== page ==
Rookie overcoming draft day gaffe

Most rookies wait until training camp to start making mistakes. New England Revolution forward Zack Schilawski blundered within seconds of hearing his name called as the ninth selection in the 2010 MLS SuperDraft.

Instead of thanking the Revolution for making him the latest member of the Wake Forest-New England pipeline, Schilawski offered his praise to Columbus, the club that selected Dilly Duka one pick earlier.

In his first professional chance with the goal at his mercy, the accomplished college striker shanked his effort toward the corner flag and trudged off the stage to face a rather bemused Revolution delegation.

"The funny thing was that I wasn't that embarrassed for myself," Schilawski said. "I didn't really care because I was so happy. Then I walked off the stage and all of the New England were people right there and they were like 'what was that about?' I was nervous that I embarrassed them, but as far as I'm concerned, I couldn't be happier. This is a great place to be. I'm excited to get drafted and get a contract."

The high-profile flub handed the Revolution players and technical staff members an easy point of attack in the annual rookie welcoming process, according to Schilawski.

"It was a little bit of an ice-breaker," Schilawski said. "The first thing coach (Steve) Nicol said to me was that he was happy I got on a flight to come here (for training camp) instead of getting one to Columbus. It's all in good fun."

Nicol -- a person known to make a joke or two to keep the atmosphere light -- said he hoped and expected Schilawski's teammates to join in the fun as preseason progressed. Schilawski said he started to hear little comments from the moment he stepped on the Dana-Farber Field House turf for the first time in early February with Nicol featuring among the protagonists.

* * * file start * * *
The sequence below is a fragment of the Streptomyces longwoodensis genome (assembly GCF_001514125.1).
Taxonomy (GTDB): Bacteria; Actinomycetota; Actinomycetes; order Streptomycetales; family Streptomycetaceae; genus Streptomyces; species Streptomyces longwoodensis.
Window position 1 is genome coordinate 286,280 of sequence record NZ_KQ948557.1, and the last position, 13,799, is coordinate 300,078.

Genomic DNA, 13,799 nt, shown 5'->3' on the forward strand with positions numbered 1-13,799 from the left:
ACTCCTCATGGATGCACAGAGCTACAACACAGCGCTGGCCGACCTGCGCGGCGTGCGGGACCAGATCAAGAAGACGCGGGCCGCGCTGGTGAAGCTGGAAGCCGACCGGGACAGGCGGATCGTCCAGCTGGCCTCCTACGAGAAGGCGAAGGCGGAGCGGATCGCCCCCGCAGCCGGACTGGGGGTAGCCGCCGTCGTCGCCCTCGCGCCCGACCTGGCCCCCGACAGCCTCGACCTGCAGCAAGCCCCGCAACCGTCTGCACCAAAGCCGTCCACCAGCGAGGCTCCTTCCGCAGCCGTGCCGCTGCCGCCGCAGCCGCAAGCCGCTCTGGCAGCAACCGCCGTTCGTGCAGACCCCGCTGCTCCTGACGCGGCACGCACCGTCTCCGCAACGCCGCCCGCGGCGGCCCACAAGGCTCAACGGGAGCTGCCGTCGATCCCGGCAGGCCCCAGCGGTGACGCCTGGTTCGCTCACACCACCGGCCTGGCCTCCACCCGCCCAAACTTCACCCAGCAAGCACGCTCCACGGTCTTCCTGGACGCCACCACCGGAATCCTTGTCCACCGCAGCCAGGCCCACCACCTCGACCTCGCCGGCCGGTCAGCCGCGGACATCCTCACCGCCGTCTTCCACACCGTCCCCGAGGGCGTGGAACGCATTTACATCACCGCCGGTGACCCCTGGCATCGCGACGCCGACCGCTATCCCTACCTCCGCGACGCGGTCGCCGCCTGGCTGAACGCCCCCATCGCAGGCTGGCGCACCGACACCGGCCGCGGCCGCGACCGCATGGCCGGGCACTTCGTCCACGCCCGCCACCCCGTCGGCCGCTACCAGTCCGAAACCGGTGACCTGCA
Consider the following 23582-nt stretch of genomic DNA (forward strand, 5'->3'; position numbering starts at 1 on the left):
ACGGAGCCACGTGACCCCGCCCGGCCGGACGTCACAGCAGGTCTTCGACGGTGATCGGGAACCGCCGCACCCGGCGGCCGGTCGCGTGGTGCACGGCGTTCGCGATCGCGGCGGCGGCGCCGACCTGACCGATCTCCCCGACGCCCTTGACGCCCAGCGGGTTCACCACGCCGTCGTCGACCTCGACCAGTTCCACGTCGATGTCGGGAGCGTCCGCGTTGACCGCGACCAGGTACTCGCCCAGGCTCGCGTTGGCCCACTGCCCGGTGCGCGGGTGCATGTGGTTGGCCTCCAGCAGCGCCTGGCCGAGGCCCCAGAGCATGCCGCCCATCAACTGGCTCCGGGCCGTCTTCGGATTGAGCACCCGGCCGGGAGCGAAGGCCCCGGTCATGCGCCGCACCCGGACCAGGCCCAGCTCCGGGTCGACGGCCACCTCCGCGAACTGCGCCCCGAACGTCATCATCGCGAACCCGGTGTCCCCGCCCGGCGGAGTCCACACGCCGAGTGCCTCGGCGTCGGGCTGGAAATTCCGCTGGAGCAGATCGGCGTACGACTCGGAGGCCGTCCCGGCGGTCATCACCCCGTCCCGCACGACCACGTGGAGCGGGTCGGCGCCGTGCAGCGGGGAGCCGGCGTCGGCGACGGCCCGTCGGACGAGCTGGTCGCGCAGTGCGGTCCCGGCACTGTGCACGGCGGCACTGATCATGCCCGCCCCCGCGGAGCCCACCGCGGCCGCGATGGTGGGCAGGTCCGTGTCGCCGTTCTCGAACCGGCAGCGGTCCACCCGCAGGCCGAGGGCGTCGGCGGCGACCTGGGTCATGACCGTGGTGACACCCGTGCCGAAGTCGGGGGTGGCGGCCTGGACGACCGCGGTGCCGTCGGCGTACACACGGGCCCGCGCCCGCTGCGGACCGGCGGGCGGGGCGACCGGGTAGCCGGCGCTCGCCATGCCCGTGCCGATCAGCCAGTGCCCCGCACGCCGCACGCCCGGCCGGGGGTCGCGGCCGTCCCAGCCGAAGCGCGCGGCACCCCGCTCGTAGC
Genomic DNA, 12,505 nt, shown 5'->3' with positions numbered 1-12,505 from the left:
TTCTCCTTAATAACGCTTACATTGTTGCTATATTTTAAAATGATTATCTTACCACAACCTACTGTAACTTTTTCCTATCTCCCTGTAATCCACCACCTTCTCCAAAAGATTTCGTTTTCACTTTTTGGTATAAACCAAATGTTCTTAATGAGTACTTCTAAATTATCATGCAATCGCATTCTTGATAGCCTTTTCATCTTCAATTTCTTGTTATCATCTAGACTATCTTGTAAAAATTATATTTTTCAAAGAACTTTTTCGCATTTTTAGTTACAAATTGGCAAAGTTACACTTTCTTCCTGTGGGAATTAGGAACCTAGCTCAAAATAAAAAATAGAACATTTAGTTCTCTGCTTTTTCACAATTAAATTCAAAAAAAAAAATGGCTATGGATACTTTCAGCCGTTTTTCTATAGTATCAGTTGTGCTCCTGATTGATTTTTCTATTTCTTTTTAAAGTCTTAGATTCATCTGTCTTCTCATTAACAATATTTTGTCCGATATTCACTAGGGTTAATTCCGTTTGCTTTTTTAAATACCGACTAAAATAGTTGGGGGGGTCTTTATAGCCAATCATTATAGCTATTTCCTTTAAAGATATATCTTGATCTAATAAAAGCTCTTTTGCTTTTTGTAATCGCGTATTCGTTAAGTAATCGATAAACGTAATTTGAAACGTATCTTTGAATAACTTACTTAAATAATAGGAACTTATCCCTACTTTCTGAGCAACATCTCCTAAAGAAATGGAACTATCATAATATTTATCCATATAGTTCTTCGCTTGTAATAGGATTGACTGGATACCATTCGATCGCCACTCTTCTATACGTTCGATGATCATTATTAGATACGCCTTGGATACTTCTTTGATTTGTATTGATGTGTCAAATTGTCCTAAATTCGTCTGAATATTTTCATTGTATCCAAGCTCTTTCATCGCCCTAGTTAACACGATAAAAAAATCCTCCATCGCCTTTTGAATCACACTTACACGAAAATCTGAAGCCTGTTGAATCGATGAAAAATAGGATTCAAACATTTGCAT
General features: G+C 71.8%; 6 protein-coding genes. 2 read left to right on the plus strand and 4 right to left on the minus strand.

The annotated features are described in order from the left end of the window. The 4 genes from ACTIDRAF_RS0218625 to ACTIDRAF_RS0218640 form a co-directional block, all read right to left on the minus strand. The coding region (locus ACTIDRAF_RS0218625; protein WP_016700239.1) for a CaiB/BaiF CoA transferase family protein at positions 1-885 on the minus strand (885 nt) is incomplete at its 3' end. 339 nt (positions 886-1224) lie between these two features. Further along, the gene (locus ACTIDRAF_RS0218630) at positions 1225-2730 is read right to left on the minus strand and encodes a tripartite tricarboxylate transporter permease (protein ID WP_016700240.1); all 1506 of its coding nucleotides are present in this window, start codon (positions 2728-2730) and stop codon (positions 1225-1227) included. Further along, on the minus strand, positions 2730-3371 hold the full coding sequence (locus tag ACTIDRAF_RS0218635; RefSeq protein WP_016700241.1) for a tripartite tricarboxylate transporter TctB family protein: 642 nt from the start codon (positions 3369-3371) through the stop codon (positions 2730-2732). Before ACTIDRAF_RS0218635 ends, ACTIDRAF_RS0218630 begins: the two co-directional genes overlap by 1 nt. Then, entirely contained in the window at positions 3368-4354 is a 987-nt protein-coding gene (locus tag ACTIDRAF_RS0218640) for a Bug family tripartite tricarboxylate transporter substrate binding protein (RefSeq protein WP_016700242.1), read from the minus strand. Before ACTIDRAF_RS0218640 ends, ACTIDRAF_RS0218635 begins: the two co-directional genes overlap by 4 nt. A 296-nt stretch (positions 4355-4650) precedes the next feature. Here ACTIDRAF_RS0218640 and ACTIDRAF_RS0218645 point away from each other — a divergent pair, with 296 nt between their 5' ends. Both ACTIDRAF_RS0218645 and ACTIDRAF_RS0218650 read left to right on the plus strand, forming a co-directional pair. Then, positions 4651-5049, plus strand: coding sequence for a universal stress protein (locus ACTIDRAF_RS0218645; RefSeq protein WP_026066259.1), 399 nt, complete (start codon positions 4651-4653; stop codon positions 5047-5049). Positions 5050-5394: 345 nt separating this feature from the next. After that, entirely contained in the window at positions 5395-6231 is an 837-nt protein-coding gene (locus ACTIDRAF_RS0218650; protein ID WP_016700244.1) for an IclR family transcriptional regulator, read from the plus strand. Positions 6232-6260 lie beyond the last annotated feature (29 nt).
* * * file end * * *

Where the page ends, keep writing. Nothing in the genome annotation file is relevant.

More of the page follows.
"I guess if we're playing Columbus and he sets them up, then we'll know something is going on," Nicol offered.

Schilawski said the gaffe and the resulting banter actually helped him acclimate to his new surroundings. The 22-year-old Cary, N.C. native encountered a few familiar faces -- Pat Phelan is a former Wake teammate, while Darrius Barnes and Mike Videira were fellow members of a PDL team based out of Cary -- when he arrived, but he noted that he faced the typical rookie hurdle of settling in with a group of players he doesn't really know.

Schilawski said he's trying to learn as much as he can about his new career as he attempts to carve out a place withing the blossoming team structure.

"That's the major thing: trying to fit in," Schilawski said. "I'm trying to have as many conversations with the guys as I can. There's a lot of guys who have a lot of experience. I'm trying to learn as much as I can and listen more than I talk. I'm going to work as hard as I can in these drills and hopefully, slowly but surely, win their respect."

If Schilawski can transfer his goalscoring form at Wake Forest to the professional level, his teammates will certainly grant him the respect he craves. Even though he enjoyed just one season as a full-time starter for the Demon Deacons, Schilawski notched 40 goals in 99 career appearances. The prolific goal haul record includes double-digit tallies in his junior (11 goals) and senior (14) campaigns.

Nicol said Schilawski possesses the ability to make a similar impact with the Revolution as he adjusts to the higher standard and develops his game.

"He's done a bit of everything," Nicol said. "He's scored goals. He's made goals. He's a team guy. He's done all of the things that you want the players on your team to do. It seemed pretty straightforward (to pick him in the SuperDraft)."

Almost as straightforward as thanking the team that selected you in the SuperDraft. Schilawski might have missed a draft day sitter, but Nicol said all will be forgotten once the rookie earns his way onto the field.

"As long as he goes on the field and plays for us, I couldn't care what he says," Nicol said.